None of these match my style and all of them are of HUGE rooms, but you get the idea. I guess for us it would be having one side designated for the “family room side” and the other that is for the “living/fireplace lounge.” I fear that neither side is big enough to properly entertain. The good things about it are that this layout doesn’t block the windows, it addresses the focal points, and it hides the TV as much as possible.

Option #2: The fireplace feature with the TV on the right wall. A big note here is that we would PROBABLY put it in a piece of furniture with hydraulics that would make it rise up and rotate towards the sofa.

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This is a decent option, but not my favorite. While it looks good here, I don’t love walking into backs of sofas if I can avoid it. But once you get a beautiful sofa table and some lamps in there, it could work. It’s not the most TV friendly either as the sofa would be pretty far away from it, although it doesn’t technically look that far away in this rendering we pulled together.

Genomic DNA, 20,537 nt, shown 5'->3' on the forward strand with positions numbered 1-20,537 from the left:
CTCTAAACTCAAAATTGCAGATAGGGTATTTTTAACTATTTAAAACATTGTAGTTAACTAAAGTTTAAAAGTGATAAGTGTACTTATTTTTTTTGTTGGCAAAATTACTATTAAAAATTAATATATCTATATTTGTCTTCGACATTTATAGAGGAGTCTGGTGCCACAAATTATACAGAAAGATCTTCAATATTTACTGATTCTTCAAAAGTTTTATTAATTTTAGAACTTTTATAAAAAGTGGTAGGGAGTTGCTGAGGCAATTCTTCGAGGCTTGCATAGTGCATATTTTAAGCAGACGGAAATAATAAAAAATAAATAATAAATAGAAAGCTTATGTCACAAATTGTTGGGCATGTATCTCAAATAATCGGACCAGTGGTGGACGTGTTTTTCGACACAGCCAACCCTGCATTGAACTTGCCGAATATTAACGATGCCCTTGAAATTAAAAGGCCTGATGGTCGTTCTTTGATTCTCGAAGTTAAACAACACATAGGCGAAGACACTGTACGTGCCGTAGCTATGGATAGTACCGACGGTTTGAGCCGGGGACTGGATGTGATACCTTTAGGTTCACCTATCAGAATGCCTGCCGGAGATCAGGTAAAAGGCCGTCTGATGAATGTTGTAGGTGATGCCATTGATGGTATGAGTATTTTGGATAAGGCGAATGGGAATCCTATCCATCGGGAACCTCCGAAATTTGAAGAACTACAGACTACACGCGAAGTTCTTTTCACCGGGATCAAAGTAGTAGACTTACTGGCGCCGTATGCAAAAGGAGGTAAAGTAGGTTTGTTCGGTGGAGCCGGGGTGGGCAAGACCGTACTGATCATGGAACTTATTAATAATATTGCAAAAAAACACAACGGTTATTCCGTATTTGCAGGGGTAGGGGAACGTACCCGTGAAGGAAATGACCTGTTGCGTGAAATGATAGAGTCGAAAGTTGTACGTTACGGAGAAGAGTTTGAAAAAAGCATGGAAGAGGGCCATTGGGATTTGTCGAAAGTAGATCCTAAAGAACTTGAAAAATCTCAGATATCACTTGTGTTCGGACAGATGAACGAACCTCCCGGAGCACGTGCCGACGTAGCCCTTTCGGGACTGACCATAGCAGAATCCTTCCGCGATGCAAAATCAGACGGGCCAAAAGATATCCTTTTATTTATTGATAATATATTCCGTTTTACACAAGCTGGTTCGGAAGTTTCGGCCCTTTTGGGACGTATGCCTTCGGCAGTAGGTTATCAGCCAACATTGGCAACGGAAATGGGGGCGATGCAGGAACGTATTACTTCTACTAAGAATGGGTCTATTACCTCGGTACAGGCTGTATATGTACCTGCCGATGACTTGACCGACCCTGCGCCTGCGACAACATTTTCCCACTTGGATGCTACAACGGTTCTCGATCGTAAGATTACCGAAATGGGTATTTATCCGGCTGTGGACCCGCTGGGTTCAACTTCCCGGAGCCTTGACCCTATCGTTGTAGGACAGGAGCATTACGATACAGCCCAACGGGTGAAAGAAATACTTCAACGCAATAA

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Option #3: Larger living area, creating a more library feel near the fireplace.

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To do this we’d have to shove the sofa pretty far back, like 2/3rds of the room in order to clear at least 2/3rds of the window (to avoid breaking the room in 1/2). This allows for more seating on the TV side of the room (not shown in rendering). But this also means that you are walking in facing the sofa which I think is kinda weird. Not a deal breaker, but kinda weird. Additionally the sofa might be too far away from the TV but it’s something we’d probably get used to.